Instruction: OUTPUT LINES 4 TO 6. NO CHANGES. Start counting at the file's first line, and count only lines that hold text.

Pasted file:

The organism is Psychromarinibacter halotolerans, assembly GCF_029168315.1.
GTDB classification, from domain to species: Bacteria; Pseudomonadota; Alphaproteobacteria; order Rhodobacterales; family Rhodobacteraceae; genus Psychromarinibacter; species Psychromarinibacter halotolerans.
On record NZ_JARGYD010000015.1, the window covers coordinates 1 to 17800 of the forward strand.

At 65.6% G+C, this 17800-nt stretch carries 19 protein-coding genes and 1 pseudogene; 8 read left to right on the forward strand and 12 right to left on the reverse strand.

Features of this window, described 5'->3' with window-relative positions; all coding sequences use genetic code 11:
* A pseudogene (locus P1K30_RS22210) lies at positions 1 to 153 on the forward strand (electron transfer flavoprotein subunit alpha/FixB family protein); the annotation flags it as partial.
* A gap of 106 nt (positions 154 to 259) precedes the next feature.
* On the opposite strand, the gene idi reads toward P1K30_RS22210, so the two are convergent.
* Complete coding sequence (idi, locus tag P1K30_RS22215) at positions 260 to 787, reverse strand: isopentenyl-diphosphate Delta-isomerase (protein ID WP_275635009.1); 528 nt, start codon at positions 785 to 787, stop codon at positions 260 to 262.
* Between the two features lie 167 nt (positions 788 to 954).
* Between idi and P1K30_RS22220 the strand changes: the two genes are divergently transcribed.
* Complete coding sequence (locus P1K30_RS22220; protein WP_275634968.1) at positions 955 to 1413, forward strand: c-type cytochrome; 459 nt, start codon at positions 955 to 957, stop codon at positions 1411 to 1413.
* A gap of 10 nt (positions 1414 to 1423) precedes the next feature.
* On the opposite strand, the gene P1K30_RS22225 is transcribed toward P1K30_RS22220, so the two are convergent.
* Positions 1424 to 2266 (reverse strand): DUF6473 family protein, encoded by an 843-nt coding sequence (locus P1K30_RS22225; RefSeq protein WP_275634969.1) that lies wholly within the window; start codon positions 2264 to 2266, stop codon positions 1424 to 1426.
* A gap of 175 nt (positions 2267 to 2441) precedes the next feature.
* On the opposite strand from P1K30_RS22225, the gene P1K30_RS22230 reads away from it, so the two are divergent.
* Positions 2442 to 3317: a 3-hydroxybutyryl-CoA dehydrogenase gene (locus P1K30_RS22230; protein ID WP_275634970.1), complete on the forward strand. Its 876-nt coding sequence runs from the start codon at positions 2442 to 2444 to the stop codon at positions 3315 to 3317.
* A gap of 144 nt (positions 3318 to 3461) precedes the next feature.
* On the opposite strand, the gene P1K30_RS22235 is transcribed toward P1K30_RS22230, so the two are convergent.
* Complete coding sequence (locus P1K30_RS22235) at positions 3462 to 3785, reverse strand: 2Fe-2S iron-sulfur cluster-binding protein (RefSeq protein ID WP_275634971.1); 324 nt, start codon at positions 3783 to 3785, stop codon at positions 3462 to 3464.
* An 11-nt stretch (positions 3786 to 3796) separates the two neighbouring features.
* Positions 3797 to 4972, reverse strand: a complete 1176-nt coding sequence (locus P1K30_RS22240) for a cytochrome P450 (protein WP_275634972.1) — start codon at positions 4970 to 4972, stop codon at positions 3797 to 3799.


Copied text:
At 65.6% G+C, this 17800-nt stretch carries 19 protein-coding genes and 1 pseudogene; 8 read left to right on the forward strand and 12 right to left on the reverse strand.

Features of this window, described 5'->3' with window-relative positions; all coding sequences use genetic code 11:
* A pseudogene (locus P1K30_RS22210) lies at positions 1 to 153 on the forward strand (electron transfer flavoprotein subunit alpha/FixB family protein); the annotation flags it as partial.